Most of the rest is added context, too:

TMZ.com said its sources had said that “Lauer is actually on board with the idea of Anderson replacing him,” and that “he actually planned to have a meeting with Anderson to sit down and discuss it.”

But that's just more sources talking to more reporters. It proceeds from the factualness of the phone call rather than helping to establish it.

Then, late in the piece, the following befuddling bit:

On Wednesday, through a spokeswoman, the executive in charge of “Today,” Alex Wallace, said: “As we’ve said before, Matt Lauer is the best in the business. We want him in the ‘Today’ show anchor chair for many years to come.”

Later in the day, Ms. Wallace amended her statement to add, “We are not considering replacing Matt Lauer.”

So: NBC's explicit denial, sourced to the executive in charge of "Today," is less reliable in the view of this article than the "three people with knowledge" we began with.

Where does that leave poor Matt Lauer?

—Tom McGeveran

On Capital...

Screamer piece good for Quinn's name-recognition, if not for her reputation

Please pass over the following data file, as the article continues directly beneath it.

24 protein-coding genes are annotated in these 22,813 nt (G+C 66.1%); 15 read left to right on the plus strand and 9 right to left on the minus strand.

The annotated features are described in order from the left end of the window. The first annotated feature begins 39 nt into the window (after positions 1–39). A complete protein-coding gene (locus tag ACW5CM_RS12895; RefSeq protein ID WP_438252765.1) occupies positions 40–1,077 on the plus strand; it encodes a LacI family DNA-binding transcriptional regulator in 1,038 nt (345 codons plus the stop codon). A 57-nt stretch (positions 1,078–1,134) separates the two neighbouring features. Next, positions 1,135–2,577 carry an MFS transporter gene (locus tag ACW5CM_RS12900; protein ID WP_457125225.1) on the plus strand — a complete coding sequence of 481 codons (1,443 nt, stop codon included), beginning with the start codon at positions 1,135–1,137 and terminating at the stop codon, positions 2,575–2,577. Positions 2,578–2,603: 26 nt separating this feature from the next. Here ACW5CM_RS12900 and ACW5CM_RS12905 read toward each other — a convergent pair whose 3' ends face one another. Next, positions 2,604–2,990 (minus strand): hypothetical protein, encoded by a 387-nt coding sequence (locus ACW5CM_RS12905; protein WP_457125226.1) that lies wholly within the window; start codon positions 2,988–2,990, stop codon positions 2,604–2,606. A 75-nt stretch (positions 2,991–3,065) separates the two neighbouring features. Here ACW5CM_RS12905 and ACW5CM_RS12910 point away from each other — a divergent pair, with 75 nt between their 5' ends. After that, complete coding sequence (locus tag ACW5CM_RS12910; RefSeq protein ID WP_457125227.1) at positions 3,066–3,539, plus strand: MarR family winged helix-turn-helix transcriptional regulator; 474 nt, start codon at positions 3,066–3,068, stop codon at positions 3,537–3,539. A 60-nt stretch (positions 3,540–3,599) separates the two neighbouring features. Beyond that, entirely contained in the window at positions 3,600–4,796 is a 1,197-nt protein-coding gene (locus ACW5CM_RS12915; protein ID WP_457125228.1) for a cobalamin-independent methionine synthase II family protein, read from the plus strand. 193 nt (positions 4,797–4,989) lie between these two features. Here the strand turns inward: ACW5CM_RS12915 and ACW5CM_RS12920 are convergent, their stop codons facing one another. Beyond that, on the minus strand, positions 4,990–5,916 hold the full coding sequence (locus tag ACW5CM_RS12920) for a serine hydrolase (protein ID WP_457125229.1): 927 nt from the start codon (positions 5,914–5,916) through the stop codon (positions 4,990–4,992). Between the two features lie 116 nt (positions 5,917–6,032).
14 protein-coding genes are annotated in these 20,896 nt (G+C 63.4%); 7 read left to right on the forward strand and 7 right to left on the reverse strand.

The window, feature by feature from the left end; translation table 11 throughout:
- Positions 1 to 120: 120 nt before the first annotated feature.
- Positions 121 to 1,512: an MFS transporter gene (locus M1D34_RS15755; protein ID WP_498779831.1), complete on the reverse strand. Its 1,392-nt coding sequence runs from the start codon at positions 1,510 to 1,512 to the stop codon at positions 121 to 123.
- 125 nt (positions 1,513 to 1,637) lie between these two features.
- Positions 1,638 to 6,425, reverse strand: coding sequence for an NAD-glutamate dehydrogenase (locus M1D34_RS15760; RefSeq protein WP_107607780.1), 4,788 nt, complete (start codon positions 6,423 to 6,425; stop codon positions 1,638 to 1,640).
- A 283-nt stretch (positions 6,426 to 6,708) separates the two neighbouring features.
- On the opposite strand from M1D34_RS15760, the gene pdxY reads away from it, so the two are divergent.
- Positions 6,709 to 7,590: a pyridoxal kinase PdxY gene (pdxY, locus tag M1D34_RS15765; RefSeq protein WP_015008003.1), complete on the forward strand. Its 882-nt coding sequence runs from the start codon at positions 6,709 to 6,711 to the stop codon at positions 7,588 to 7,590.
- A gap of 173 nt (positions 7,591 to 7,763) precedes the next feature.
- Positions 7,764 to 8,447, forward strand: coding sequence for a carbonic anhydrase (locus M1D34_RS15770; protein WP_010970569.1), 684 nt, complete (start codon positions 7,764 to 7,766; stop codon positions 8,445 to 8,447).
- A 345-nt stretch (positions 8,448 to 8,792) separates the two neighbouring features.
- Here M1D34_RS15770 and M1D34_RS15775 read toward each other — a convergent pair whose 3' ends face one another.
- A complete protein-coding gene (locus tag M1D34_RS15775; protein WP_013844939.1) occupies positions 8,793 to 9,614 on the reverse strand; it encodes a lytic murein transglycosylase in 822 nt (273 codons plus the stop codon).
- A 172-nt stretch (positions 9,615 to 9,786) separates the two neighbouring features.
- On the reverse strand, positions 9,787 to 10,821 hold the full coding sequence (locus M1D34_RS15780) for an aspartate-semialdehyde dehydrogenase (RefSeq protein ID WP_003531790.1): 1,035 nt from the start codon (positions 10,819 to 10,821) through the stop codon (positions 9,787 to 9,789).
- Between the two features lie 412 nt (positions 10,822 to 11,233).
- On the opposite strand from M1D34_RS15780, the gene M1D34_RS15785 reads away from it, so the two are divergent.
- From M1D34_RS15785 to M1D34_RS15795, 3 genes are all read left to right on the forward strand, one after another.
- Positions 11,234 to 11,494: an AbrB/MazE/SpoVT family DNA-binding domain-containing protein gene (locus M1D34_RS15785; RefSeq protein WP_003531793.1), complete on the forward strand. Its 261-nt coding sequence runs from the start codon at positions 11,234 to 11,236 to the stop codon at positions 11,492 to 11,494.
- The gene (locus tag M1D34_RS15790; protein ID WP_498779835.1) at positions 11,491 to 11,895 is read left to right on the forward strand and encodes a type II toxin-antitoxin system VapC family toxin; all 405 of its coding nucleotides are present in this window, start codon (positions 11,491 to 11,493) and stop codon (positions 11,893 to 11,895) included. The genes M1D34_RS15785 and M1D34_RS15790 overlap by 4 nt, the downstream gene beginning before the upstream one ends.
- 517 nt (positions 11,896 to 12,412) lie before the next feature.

Media start-up hatched at Columbia, 'The Big Roundtable,' looks for a new long-form business model

In other news...

Vice Media says its new HBO show is the "grown-up, smarter, more erudite version of Vice.” [The New York Observer]

You can scratch Vice Media svengali Tom Freston off the list of possible Time Inc. chief executives. [The New York Post]

Tucker Carlson is the new co-host of "Fox & Friends Weekends." [Deadline]

Esquire stands by its recent piece on the killing of Osama bin Laden in light of a new CNN report calling some of its reporting into question. [Esquire.com]

Pivot, the new cable channel for millenials. [TV Newser]

A Jane Pratt Q&A? Why not! [Media Bistro]

Quote of the day...